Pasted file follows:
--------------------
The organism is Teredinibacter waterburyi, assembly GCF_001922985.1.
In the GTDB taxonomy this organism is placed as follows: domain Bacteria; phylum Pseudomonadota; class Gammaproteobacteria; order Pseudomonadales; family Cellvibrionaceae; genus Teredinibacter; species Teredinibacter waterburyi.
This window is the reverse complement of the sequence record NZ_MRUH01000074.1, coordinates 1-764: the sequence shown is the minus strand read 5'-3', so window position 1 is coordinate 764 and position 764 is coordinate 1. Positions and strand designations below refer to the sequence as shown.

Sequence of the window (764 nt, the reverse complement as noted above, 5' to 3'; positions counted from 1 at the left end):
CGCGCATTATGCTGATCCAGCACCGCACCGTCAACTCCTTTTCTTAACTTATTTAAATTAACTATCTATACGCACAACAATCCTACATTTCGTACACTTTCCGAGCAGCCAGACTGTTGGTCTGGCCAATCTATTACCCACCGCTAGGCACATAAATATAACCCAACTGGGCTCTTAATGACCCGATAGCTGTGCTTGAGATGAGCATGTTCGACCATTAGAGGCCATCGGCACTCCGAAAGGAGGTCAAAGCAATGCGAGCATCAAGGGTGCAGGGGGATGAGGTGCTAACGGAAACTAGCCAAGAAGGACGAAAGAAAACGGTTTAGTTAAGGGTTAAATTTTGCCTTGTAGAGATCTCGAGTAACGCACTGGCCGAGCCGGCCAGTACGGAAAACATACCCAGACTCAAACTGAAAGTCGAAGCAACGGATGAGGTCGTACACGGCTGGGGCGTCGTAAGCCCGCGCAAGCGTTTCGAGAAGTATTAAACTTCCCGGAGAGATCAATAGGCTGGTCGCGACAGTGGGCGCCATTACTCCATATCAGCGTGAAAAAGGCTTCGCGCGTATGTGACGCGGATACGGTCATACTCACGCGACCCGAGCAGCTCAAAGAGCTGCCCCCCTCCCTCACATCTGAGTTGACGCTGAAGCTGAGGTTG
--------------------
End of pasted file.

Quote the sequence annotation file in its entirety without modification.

The organism is Teredinibacter waterburyi, assembly GCF_001922985.1.
In the GTDB taxonomy this organism is placed as follows: domain Bacteria; phylum Pseudomonadota; class Gammaproteobacteria; order Pseudomonadales; family Cellvibrionaceae; genus Teredinibacter; species Teredinibacter waterburyi.
This window is the reverse complement of the sequence record NZ_MRUH01000074.1, coordinates 1-764: the sequence shown is the minus strand read 5'-3', so window position 1 is coordinate 764 and position 764 is coordinate 1. Positions and strand designations below refer to the sequence as shown.

Sequence of the window (764 nt, the reverse complement as noted above, 5' to 3'; positions counted from 1 at the left end):
CGCGCATTATGCTGATCCAGCACCGCACCGTCAACTCCTTTTCTTAACTTATTTAAATTAACTATCTATACGCACAACAATCCTACATTTCGTACACTTTCCGAGCAGCCAGACTGTTGGTCTGGCCAATCTATTACCCACCGCTAGGCACATAAATATAACCCAACTGGGCTCTTAATGACCCGATAGCTGTGCTTGAGATGAGCATGTTCGACCATTAGAGGCCATCGGCACTCCGAAAGGAGGTCAAAGCAATGCGAGCATCAAGGGTGCAGGGGGATGAGGTGCTAACGGAAACTAGCCAAGAAGGACGAAAGAAAACGGTTTAGTTAAGGGTTAAATTTTGCCTTGTAGAGATCTCGAGTAACGCACTGGCCGAGCCGGCCAGTACGGAAAACATACCCAGACTCAAACTGAAAGTCGAAGCAACGGATGAGGTCGTACACGGCTGGGGCGTCGTAAGCCCGCGCAAGCGTTTCGAGAAGTATTAAACTTCCCGGAGAGATCAATAGGCTGGTCGCGACAGTGGGCGCCATTACTCCATATCAGCGTGAAAAAGGCTTCGCGCGTATGTGACGCGGATACGGTCATACTCACGCGACCCGAGCAGCTCAAAGAGCTGCCCCCCTCCCTCACATCTGAGTTGACGCTGAAGCTGAGGTTG